What I Saw at the International Court of Justice

January 23rd, 2024 - by Tarak Kauff / World BEYOND War

What I Saw at the
International Court of Justice

Tarak Kauff / World BEYOND War

THE HAGUE (January 16, 2024) — This past Wednesday night, January 10, I flew out from Newburgh, NY, headed toward Amsterdam and then to The Hague for the International Court of Justice hearing on South Africa’s charges of genocide against Israel.

Usually I travel with my partner, Ellen Davidson, but as she had work commitments, I had to travel by myself. A little scary, as Ellen always does all the navigating. By myself I’m likely to get lost going around the block.  Nonetheless, after traveling to the West Bank twice with VFP delegations and making Palestinian friends there, some of whom have been swept up and imprisoned after Oct. 7th, I felt compelled to go.

After 11 hours in transit, including a layover in Reykjavík, I arrived in Amsterdam at a little after 11 am on Thursday to make my way to the Peace Palace in The Hague. I took a train from the airport to Hague Central hoping I could quickly find transportation to the ICJ, as the rally outside was supposed to end at 12:30 pm. After 15 minutes of looking around for a bus or tram, once again feeling somewhat lost, I finally decided to take a cab, which took yet more time, as cabs do not look like cabs in NYC.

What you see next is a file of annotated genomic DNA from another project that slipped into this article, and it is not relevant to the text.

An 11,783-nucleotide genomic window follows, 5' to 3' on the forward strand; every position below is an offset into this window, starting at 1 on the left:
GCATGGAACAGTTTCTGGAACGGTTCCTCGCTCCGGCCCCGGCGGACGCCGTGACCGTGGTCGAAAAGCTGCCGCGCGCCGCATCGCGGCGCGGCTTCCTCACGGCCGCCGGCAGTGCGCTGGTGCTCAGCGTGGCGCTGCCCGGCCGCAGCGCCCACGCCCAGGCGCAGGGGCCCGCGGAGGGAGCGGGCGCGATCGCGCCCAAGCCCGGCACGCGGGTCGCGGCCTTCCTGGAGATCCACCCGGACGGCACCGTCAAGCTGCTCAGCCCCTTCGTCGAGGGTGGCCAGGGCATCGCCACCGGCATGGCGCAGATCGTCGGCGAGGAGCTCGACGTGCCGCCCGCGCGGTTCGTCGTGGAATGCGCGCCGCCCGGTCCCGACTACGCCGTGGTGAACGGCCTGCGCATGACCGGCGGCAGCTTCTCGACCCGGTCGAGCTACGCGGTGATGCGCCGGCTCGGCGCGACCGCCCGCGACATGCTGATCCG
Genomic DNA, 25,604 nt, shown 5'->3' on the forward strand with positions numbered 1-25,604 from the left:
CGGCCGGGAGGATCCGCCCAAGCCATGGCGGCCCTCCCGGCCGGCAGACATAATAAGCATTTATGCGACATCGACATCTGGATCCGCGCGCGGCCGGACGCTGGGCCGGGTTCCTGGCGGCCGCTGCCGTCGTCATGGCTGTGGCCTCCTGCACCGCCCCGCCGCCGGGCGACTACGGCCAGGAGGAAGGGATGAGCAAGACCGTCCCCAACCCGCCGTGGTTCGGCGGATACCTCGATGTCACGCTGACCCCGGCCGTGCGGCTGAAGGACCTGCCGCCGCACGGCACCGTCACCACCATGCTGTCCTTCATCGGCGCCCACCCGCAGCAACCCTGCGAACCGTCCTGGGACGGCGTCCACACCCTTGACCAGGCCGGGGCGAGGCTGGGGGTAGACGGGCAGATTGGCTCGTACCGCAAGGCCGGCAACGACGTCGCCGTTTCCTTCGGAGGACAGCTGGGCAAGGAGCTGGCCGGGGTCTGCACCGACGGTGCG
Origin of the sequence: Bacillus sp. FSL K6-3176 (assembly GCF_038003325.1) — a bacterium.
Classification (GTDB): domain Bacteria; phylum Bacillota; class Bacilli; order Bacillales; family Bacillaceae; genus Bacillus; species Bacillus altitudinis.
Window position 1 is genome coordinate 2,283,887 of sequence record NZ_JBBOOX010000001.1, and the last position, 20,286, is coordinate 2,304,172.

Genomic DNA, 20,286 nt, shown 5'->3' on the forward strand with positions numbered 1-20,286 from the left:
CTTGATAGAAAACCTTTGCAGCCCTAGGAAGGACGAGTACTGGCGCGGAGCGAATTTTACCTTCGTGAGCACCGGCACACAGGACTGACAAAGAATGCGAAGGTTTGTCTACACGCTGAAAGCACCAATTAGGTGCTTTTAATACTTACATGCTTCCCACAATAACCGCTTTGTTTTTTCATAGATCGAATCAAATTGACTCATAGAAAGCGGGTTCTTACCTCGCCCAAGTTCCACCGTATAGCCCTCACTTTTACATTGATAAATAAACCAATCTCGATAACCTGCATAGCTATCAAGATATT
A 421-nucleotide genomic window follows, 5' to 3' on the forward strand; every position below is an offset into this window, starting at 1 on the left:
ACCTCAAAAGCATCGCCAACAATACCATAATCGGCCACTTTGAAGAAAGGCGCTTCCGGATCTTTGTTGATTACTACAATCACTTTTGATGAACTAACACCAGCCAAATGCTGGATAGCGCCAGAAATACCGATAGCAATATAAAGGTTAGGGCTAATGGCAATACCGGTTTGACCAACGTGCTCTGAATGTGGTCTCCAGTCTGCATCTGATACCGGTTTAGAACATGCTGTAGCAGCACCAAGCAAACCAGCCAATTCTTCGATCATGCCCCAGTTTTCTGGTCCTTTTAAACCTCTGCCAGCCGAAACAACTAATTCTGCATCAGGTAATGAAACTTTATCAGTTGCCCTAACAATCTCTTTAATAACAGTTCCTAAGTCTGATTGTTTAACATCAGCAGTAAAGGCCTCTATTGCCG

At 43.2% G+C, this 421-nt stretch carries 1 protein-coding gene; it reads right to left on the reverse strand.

As I reached a taxi, another fellow was just getting in. It turned out he was also going to the Peace Palace, so we rode together. Jeremy Clancy was an Irish documentary filmmaker from London and was going to the ICJ to interview Jeremy Corbyn. When he found out I was with Veterans For Peace, he decided to interview me in the cab.

Since he was Irish, we hit it off. He also remembered the 2019 incident when Ken Mayers and I went out on the airfield at Shannon Airport to protest US weapons passing through a civilian airport in a neutral country.  We got to the ICJ a little before noon and the testimony from South Africa was still going on.

There was a big screen with speakers set up in a park across from the Peace Palace where hundreds of people were gathered to watch the nine lawyers making a brilliant presentation of the South African case against Israel, including Irish lawyer, Blinne Ní Ghrálaigh, whowas especially terrific. I was too late to see her on the big screen but watched her later. Here is the video record of the entire  South African presentation. It is well worth watching